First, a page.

If the court finds other instances of evidence that was not submitted, Davis could inform the jury and cut into their trust of the defense.
“It would be a really serious sanction if he tells the jury Fox has withheld information,” Brotman said. “That would hurt.”
Fox News is trying to make the case that a Dominion victory would weaken 1st Amendment protections.
“While Dominion has pushed irrelevant and misleading information to generate headlines, Fox News remains steadfast in protecting the rights of a free press, given a verdict for Dominion and its private equity owners would have grave consequences for the entire journalism profession,” the company said in a statement.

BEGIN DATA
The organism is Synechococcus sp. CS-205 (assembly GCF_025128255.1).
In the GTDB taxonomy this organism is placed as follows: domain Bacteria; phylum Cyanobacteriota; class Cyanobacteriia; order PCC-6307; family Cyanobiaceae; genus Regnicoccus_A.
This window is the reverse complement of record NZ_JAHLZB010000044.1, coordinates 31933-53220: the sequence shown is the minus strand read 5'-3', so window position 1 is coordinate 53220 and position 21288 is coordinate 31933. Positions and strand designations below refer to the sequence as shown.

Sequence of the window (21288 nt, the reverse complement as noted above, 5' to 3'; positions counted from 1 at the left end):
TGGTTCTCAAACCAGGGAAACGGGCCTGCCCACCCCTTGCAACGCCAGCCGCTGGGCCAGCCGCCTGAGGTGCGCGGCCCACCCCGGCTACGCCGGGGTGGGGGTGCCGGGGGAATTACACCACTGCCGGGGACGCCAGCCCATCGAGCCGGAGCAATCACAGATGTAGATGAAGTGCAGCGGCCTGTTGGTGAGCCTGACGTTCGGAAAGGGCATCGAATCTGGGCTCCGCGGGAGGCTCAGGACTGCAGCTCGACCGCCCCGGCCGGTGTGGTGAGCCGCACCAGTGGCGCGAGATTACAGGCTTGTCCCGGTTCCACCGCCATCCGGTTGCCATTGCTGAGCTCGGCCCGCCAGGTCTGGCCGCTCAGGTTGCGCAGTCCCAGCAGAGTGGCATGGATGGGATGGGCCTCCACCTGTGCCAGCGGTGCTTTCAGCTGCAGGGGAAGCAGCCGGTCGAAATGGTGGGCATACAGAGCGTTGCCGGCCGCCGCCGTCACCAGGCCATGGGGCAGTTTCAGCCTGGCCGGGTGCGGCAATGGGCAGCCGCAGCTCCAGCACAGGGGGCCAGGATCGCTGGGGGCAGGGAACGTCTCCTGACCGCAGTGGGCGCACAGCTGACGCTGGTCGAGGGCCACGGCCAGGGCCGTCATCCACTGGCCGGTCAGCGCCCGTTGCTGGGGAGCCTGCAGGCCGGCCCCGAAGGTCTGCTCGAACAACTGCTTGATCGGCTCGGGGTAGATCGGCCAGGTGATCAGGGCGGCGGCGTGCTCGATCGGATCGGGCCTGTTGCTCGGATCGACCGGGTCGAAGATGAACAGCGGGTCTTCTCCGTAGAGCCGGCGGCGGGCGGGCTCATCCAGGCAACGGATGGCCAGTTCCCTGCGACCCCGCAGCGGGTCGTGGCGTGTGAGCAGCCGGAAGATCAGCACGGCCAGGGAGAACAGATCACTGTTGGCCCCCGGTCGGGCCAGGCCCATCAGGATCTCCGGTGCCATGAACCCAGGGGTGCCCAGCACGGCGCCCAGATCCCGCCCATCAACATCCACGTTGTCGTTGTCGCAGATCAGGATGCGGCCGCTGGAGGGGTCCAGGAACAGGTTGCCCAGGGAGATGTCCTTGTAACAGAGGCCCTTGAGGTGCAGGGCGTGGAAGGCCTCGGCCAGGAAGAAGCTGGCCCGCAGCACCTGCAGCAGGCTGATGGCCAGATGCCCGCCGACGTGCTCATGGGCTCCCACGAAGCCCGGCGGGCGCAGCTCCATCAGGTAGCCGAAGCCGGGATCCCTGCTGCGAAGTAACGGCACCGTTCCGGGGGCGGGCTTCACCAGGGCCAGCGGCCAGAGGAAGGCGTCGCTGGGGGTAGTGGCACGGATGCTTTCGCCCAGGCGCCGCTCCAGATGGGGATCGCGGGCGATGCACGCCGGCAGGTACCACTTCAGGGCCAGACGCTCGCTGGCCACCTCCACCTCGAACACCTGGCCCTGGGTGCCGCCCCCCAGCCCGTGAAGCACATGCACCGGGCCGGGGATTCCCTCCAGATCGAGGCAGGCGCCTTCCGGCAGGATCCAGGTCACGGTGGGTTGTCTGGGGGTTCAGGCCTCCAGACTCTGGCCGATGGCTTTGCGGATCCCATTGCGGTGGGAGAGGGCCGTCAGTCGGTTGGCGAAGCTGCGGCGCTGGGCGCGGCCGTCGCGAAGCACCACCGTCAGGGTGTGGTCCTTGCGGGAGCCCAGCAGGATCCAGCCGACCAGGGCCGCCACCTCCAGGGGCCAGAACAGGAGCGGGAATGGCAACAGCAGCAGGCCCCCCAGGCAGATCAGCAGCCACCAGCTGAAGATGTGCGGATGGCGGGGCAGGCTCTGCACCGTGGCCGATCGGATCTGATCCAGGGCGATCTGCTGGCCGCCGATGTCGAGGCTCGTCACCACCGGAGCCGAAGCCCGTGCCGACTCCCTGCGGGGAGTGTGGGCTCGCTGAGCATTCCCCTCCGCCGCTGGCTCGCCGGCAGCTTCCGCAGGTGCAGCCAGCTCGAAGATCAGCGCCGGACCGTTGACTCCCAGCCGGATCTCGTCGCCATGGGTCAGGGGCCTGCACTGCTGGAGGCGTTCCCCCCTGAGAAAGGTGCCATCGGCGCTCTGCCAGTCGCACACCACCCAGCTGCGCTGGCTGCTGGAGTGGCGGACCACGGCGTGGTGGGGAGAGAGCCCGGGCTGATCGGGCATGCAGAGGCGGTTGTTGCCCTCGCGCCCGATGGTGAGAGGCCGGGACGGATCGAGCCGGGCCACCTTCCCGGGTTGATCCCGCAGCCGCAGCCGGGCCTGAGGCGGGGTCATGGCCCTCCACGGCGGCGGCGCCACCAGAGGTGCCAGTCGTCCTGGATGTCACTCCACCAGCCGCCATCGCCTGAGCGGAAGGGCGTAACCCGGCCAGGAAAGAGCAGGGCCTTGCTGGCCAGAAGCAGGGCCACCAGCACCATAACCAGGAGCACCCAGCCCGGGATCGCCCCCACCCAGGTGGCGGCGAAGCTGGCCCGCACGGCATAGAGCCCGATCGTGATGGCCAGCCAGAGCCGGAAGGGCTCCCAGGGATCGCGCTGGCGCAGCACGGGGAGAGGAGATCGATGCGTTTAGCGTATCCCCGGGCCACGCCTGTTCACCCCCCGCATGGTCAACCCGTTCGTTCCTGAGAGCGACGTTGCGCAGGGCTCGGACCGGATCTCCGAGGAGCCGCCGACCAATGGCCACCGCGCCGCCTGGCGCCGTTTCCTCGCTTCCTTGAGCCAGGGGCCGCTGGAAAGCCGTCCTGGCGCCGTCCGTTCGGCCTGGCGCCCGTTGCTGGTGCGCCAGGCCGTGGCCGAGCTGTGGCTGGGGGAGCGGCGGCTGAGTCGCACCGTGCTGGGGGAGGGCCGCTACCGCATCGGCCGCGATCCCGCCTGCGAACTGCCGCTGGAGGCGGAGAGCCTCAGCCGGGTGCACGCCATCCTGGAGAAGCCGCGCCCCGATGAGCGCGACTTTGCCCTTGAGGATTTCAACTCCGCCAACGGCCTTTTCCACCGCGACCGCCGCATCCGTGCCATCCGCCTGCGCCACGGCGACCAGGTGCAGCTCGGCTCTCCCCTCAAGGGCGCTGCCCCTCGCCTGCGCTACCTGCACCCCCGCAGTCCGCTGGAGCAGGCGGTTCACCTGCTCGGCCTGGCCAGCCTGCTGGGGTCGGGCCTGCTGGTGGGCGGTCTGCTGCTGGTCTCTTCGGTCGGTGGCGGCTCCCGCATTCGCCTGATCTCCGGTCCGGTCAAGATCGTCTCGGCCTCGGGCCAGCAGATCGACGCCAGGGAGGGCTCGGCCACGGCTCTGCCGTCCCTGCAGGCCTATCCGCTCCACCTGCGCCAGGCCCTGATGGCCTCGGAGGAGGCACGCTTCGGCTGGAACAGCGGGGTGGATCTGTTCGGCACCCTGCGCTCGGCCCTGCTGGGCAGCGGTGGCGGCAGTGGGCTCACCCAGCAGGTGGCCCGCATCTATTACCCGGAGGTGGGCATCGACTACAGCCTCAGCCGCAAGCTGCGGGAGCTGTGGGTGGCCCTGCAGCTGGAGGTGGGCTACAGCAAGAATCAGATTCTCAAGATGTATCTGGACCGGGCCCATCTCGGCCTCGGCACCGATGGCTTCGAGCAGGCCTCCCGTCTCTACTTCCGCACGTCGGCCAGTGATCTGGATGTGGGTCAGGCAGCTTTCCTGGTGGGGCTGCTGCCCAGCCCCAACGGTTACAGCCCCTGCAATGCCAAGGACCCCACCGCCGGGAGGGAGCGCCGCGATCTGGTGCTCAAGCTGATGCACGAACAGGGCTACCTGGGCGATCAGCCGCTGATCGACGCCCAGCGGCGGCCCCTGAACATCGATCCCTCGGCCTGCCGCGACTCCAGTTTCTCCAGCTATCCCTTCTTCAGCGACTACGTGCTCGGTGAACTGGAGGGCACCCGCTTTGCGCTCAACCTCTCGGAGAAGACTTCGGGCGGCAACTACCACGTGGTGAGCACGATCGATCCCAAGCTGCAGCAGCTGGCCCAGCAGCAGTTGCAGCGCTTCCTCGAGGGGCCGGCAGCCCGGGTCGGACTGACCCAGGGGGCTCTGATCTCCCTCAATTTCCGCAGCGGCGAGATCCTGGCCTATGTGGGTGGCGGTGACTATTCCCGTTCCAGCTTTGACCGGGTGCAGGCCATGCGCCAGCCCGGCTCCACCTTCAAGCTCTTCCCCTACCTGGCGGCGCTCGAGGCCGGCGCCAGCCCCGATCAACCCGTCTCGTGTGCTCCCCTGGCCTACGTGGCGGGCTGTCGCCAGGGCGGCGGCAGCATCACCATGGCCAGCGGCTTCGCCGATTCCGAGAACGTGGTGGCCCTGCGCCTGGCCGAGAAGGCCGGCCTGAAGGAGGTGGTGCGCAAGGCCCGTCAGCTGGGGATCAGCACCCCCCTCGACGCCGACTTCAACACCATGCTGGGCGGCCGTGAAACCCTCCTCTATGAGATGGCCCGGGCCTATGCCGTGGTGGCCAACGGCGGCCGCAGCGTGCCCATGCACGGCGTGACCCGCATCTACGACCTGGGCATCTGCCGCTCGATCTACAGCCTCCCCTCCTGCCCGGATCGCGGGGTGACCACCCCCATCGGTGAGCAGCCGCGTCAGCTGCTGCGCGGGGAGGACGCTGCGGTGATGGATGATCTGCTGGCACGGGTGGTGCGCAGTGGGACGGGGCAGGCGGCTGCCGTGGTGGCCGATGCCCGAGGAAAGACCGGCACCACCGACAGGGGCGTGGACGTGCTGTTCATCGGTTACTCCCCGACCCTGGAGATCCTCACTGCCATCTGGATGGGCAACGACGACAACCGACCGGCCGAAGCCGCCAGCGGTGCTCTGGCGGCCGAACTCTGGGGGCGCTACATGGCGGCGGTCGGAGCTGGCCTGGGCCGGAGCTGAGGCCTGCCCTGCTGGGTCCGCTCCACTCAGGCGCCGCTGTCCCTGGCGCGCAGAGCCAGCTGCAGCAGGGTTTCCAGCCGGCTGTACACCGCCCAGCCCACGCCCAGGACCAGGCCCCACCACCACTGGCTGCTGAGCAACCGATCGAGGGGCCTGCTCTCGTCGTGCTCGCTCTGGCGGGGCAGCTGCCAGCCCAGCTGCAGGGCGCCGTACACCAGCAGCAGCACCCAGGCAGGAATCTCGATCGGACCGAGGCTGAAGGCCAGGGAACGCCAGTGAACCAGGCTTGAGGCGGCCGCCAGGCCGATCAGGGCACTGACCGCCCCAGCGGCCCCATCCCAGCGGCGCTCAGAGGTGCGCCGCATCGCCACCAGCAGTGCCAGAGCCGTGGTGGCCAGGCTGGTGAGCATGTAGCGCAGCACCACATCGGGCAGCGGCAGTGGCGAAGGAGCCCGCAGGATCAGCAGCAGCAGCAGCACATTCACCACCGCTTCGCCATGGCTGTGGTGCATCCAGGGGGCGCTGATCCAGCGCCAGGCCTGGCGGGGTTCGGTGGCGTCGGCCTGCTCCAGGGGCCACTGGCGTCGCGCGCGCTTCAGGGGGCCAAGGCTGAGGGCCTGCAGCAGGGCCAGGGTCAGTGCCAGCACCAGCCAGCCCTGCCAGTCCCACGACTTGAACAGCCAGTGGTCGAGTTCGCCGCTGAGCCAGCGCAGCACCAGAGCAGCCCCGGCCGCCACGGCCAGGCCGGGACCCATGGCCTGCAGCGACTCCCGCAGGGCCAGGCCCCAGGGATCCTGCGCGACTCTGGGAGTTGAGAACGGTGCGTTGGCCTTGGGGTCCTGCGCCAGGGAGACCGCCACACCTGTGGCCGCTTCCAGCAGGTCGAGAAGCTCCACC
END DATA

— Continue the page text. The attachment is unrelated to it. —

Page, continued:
Dominion has challenged Fox News’ 1st Amendment defense.
“As long-settled law makes clear, the First Amendment does not shield broadcasters that knowingly or recklessly spread lies,” a Dominion representative said in a statement. “The Court has rejected Fox’s First Amendment ‘newsworthy allegation’ defense and held that Dominion’s lawsuit is consistent with the First Amendment.”
Levine believes if Dominion prevails, it will actually dampen efforts to overturn New York Times vs. Sullivan, the landmark decision that sets the standard for malice in defamation cases. Some conservative leaders have expressed a desire to change the law because they believe burden of proof is too high.
“Nobody sees this as some sort of threat to mainstream news organizations and in fact most people, including me, see it as a ironically as a boon to press freedom,” Levine said. “There will probably be a short period of copycat cases where people out there have been criticized in the press and try to see a payday. They’ll be dealt with in due course, and long term, I don’t think it will have any impact.”